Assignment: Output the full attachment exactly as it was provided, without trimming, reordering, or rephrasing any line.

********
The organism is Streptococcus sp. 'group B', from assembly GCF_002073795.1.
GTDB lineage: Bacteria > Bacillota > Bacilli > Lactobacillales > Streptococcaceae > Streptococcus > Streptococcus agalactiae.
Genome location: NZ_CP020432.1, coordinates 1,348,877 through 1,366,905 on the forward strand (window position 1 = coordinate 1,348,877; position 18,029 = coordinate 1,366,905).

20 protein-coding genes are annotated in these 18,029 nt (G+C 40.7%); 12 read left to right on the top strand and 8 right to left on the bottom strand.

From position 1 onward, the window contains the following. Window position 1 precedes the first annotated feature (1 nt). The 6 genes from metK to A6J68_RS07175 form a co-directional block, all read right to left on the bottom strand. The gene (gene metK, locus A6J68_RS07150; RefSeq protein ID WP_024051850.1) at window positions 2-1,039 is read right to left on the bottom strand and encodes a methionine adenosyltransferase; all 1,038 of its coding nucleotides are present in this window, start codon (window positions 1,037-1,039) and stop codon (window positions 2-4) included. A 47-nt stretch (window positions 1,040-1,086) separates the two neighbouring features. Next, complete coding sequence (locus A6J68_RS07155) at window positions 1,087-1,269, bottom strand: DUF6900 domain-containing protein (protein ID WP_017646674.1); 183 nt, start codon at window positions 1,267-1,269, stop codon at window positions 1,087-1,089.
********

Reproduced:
The organism is Streptococcus sp. 'group B', from assembly GCF_002073795.1.
GTDB lineage: Bacteria > Bacillota > Bacilli > Lactobacillales > Streptococcaceae > Streptococcus > Streptococcus agalactiae.
Genome location: NZ_CP020432.1, coordinates 1,348,877 through 1,366,905 on the forward strand (window position 1 = coordinate 1,348,877; position 18,029 = coordinate 1,366,905).

20 protein-coding genes are annotated in these 18,029 nt (G+C 40.7%); 12 read left to right on the top strand and 8 right to left on the bottom strand.

From position 1 onward, the window contains the following. Window position 1 precedes the first annotated feature (1 nt). The 6 genes from metK to A6J68_RS07175 form a co-directional block, all read right to left on the bottom strand. The gene (gene metK, locus A6J68_RS07150; RefSeq protein ID WP_024051850.1) at window positions 2-1,039 is read right to left on the bottom strand and encodes a methionine adenosyltransferase; all 1,038 of its coding nucleotides are present in this window, start codon (window positions 1,037-1,039) and stop codon (window positions 2-4) included. A 47-nt stretch (window positions 1,040-1,086) separates the two neighbouring features. Next, complete coding sequence (locus A6J68_RS07155) at window positions 1,087-1,269, bottom strand: DUF6900 domain-containing protein (protein ID WP_017646674.1); 183 nt, start codon at window positions 1,267-1,269, stop codon at window positions 1,087-1,089.